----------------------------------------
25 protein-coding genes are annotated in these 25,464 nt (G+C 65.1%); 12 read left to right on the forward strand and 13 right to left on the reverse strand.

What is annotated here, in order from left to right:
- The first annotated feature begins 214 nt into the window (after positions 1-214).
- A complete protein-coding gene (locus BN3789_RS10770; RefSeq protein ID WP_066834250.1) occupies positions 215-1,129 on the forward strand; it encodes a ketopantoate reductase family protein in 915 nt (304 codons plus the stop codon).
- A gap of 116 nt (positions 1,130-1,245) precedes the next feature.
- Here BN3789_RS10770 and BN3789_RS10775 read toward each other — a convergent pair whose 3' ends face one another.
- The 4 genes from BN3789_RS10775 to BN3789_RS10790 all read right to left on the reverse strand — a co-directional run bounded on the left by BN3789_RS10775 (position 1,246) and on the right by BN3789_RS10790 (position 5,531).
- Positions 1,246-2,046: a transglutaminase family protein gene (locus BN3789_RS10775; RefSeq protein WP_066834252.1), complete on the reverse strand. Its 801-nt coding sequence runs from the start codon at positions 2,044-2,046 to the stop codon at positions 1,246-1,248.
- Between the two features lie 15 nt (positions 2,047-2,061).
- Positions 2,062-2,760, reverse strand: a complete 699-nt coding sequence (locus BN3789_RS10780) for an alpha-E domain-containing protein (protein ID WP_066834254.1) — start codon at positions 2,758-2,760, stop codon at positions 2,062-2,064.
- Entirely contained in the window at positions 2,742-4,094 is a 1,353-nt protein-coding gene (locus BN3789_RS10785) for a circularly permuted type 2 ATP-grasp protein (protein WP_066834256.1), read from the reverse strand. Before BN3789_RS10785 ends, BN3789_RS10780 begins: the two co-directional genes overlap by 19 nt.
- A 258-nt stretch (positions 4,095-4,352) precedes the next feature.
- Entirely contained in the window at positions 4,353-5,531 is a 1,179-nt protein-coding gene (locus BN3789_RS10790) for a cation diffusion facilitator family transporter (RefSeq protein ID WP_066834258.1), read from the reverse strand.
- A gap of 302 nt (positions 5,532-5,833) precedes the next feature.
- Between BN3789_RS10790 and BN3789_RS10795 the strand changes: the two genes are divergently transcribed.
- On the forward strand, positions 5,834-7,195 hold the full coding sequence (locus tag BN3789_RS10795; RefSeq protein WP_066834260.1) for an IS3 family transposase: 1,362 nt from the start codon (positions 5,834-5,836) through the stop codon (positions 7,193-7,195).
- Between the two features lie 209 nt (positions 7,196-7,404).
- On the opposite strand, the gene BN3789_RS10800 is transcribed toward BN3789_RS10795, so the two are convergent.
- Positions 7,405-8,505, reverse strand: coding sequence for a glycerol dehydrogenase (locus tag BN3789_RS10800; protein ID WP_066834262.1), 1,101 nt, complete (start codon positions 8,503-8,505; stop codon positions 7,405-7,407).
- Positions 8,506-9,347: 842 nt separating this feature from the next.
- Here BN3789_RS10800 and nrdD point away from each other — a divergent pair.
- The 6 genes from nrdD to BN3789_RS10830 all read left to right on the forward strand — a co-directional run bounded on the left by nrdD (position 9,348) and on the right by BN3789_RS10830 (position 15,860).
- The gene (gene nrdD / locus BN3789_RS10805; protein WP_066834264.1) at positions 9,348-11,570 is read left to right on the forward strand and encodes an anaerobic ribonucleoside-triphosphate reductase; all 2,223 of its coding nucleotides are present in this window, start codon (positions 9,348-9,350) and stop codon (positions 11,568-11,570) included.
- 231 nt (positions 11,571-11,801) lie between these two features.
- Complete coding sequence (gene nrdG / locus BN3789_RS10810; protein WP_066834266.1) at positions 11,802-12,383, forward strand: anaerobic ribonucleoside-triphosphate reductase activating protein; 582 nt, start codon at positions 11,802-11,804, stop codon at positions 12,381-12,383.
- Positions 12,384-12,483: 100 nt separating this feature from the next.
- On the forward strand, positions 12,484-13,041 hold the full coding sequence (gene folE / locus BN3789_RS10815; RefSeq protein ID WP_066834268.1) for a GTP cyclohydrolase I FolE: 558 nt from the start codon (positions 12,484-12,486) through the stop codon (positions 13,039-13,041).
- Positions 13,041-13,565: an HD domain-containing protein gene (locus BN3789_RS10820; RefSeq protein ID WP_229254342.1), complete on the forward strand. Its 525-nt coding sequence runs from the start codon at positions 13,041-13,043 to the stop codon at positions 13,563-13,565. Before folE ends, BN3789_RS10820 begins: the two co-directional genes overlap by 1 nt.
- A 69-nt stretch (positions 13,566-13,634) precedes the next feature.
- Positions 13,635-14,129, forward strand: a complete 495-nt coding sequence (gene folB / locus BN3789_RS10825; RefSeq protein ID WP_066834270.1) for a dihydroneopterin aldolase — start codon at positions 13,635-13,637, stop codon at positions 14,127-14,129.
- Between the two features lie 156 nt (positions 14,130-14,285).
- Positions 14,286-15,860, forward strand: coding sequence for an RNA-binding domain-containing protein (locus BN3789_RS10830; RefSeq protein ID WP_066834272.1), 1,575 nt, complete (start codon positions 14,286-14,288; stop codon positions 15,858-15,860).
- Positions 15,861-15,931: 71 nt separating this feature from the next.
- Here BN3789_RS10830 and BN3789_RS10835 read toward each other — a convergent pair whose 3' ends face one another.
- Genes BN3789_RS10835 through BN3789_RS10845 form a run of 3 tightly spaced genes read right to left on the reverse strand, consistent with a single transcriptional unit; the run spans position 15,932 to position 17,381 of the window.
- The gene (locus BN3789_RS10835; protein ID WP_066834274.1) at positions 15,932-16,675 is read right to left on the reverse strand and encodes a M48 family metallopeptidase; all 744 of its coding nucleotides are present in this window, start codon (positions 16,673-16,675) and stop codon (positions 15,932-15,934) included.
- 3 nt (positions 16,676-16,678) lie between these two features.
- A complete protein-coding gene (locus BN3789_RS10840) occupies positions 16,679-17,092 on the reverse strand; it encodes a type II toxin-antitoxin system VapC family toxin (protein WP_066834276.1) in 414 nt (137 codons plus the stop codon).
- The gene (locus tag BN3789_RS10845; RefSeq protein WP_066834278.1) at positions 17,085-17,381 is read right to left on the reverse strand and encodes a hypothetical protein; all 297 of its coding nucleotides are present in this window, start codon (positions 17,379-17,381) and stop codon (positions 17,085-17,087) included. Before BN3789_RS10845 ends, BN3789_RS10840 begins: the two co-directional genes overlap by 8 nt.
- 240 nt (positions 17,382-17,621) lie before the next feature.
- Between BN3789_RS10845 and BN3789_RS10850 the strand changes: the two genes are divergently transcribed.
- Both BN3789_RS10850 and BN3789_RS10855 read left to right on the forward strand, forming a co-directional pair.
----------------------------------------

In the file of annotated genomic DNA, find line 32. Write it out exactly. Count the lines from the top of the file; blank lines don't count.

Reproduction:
- Positions 14,286-15,860, forward strand: coding sequence for an RNA-binding domain-containing protein (locus BN3789_RS10830; RefSeq protein ID WP_066834272.1), 1,575 nt, complete (start codon positions 14,286-14,288; stop codon positions 15,858-15,860).